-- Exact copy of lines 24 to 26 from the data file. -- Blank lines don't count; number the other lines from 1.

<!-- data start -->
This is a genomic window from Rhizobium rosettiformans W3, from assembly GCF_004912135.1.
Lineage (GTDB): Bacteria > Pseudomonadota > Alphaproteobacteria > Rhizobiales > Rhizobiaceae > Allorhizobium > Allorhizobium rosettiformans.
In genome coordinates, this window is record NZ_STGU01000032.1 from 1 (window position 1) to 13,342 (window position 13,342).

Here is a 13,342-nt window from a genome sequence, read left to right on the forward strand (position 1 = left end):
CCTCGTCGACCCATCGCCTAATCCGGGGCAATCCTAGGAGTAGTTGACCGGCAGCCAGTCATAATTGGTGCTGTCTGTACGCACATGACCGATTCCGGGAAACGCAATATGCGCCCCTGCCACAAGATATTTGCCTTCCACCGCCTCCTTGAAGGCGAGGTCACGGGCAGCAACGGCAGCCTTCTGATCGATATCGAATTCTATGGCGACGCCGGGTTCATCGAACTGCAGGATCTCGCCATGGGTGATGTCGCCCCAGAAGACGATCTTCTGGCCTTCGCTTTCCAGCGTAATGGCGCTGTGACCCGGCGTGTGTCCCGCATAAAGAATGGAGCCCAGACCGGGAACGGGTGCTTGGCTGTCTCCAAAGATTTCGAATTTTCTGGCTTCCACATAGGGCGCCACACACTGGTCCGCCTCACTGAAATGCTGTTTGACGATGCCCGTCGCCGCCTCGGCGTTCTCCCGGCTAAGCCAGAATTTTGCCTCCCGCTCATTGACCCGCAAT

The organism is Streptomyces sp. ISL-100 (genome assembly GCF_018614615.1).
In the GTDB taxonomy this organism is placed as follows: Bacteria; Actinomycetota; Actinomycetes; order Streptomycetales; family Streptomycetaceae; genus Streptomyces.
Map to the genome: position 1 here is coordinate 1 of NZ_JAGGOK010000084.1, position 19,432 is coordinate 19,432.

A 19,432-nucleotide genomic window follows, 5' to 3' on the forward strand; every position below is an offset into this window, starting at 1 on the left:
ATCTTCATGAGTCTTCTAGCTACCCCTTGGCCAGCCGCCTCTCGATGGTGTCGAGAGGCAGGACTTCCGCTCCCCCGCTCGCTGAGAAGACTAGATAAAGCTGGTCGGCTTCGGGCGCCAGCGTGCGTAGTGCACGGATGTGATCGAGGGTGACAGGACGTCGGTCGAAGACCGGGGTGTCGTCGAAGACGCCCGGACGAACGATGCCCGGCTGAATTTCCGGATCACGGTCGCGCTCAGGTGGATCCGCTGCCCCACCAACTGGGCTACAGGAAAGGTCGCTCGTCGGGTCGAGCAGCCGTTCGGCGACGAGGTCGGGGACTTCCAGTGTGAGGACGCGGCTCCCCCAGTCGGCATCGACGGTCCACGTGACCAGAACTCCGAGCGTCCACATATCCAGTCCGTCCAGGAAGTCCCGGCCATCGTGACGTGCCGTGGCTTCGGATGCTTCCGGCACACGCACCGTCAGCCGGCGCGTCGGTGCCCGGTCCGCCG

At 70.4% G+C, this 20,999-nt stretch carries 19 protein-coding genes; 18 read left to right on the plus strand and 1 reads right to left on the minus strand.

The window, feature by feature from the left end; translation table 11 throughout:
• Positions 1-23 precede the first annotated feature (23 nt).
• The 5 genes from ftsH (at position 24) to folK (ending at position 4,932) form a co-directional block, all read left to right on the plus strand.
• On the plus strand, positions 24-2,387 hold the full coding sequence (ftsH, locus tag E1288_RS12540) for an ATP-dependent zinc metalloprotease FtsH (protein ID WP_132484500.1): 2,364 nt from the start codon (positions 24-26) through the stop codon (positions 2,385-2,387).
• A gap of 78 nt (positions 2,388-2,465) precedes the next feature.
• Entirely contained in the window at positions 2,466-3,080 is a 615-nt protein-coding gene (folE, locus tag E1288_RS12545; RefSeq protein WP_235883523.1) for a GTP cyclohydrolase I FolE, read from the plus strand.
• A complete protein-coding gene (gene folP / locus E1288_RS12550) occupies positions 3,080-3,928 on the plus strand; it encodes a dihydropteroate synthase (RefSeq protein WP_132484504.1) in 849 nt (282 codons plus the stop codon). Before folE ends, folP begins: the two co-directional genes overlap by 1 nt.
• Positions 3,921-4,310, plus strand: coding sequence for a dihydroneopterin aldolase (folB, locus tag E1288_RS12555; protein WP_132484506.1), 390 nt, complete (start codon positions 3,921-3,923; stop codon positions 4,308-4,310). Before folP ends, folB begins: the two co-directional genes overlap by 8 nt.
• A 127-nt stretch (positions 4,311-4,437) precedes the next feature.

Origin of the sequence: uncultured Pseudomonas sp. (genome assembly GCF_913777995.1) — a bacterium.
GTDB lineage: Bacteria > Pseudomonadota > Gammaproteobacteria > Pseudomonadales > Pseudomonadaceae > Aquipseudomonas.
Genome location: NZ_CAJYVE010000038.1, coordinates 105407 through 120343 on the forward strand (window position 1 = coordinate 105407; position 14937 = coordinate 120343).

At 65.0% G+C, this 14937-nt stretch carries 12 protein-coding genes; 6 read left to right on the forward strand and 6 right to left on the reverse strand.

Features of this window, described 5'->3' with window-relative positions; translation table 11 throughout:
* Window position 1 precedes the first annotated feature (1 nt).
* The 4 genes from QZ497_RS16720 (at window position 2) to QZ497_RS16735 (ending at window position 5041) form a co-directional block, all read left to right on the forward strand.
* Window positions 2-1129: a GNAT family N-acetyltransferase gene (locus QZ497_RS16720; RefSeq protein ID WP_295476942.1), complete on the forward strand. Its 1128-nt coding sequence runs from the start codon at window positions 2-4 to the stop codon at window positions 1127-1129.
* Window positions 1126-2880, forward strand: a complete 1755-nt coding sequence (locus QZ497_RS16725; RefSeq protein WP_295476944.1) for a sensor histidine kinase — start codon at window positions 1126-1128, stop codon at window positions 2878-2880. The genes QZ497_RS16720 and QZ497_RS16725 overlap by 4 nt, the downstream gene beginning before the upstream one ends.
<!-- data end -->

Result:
At 65.0% G+C, this 14937-nt stretch carries 12 protein-coding genes; 6 read left to right on the forward strand and 6 right to left on the reverse strand.

Features of this window, described 5'->3' with window-relative positions; translation table 11 throughout:
* Window position 1 precedes the first annotated feature (1 nt).